Ruth is committed to her work, her family, and her faith, but when an ex-lover is released from prison and comes back into her life, her convictions are threatened, in Simon Jaquemet’s haunting film about the limits of spirituality.
The Innocent tells a strange and unusual story. This imaginative, eerie work from Swiss director Simon Jaquemet follows a middle-aged lab worker dealing with a troubled part of her past that re-enters and disrupts her life with unparalleled force. This premise is spun out into a compelling tale of faith and belief, of religion and spirituality, and of science and the unknowable.
Ruth is devoted to her work conducting clinical trials for spinal-cord research, and to the monkeys her lab uses for experiments. With the reappearance of a former lover, who was imprisoned for murdering his aunt decades earlier, the ground starts to shift under Ruth's feet. As she enters an increasingly dark and troubled world, Jaquemet casts a mesmerizing web of uncertainty around his narrative. Ruth's husband and daughter turn to religion for help against the forces that threaten to unravel their lives.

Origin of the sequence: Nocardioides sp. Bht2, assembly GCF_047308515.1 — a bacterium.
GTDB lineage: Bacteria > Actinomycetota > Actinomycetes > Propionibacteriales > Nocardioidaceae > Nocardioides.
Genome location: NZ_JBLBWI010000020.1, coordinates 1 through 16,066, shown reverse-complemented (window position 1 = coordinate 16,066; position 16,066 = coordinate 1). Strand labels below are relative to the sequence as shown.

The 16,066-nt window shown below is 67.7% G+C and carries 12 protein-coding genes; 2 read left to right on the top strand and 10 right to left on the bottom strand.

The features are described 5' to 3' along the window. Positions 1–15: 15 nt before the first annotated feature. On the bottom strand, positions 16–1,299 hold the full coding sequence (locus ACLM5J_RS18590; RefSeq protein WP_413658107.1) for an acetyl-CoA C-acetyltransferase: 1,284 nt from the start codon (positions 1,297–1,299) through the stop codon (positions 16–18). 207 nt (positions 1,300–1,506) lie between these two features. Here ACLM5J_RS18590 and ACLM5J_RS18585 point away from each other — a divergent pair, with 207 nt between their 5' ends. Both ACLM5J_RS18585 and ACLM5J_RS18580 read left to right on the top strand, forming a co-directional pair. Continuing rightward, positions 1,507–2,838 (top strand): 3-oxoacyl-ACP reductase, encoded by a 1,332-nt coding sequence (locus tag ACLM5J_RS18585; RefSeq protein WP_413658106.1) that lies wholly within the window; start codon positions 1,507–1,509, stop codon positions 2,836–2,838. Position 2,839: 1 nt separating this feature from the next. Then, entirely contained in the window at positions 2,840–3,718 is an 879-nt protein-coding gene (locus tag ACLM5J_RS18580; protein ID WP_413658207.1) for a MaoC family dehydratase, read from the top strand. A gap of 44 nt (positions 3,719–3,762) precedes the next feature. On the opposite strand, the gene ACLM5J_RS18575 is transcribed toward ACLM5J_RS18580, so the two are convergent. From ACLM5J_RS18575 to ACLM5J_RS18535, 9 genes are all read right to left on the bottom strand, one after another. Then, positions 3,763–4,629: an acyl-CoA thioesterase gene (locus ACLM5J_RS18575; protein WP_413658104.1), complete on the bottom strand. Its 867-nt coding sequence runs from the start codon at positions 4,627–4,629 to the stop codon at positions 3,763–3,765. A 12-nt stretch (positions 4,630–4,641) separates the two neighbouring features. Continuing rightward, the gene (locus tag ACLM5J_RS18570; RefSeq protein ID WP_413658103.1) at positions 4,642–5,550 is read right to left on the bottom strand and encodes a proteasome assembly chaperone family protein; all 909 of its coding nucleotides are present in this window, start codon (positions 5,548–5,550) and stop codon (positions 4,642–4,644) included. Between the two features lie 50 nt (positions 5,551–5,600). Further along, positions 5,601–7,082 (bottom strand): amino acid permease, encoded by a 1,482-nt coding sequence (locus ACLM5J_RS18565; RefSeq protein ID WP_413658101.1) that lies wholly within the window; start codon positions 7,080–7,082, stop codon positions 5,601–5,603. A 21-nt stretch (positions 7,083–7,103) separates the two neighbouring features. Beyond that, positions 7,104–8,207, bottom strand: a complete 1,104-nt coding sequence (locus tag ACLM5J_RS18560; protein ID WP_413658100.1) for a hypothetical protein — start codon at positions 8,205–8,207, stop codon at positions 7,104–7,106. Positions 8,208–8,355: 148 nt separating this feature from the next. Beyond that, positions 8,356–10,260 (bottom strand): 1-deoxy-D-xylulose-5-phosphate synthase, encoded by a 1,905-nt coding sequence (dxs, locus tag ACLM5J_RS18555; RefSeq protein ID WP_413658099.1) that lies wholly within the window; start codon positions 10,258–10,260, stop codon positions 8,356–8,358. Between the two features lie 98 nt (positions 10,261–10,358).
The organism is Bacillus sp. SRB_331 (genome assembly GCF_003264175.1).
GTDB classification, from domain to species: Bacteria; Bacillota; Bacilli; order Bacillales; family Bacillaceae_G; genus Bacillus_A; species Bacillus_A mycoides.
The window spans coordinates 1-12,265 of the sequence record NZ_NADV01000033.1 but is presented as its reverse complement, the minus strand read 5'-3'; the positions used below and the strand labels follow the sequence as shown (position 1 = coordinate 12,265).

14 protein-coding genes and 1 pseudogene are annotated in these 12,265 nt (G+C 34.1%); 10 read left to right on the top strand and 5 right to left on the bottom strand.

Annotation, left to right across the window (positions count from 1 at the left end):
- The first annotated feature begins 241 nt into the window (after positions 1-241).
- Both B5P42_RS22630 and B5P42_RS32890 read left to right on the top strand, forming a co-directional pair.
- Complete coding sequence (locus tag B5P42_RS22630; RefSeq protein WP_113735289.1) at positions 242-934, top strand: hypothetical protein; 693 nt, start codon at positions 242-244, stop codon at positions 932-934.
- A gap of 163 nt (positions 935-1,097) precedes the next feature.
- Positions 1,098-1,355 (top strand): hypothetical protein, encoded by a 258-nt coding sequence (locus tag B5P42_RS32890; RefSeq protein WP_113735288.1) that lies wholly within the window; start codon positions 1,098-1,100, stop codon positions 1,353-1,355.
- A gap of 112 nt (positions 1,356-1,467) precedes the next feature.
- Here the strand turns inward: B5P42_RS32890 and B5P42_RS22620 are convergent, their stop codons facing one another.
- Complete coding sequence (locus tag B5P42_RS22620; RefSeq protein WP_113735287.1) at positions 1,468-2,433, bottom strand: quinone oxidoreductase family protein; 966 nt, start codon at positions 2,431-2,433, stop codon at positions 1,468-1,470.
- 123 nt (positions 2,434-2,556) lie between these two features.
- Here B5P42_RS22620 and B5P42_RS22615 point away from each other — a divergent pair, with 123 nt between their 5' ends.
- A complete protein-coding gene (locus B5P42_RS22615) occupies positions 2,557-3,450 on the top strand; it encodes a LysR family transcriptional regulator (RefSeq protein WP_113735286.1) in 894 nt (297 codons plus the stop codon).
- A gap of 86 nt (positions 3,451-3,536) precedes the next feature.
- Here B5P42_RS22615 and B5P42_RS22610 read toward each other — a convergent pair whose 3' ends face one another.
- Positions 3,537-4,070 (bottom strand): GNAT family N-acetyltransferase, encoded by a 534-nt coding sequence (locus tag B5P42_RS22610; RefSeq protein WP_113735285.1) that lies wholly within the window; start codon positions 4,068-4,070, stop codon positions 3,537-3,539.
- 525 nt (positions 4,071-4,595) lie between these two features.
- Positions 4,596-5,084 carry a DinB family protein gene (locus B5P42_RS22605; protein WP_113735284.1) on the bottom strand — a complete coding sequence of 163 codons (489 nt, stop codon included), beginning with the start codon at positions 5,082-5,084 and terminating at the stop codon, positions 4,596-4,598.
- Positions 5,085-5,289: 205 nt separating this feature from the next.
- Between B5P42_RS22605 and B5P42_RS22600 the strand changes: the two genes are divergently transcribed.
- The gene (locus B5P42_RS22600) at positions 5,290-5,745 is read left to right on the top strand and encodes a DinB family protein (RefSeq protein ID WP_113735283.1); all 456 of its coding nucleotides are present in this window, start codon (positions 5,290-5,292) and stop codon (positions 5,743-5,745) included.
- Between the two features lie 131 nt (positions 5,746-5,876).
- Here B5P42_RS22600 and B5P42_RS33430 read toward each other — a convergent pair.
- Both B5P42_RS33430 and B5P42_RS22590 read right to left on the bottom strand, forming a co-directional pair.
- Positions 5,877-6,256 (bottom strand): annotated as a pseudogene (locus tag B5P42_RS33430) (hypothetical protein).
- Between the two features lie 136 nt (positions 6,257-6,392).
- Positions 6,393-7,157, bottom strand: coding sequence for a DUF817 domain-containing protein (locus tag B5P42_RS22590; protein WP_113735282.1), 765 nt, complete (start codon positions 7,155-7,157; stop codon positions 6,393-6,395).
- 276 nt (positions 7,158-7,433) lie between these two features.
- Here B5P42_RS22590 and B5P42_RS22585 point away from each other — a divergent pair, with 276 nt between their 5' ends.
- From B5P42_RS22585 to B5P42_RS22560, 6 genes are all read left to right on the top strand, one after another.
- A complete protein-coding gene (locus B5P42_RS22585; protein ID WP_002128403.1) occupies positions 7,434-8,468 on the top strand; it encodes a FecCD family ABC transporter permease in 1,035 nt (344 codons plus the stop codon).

Where The Innocent takes us next is gripping as well as intellectually satisfying. Unearthly? Mystical? Transcendental? Suffice it to say that this film is singular and magical. The Innocent defies easy description, and to give away more would be to spoil its pleasures.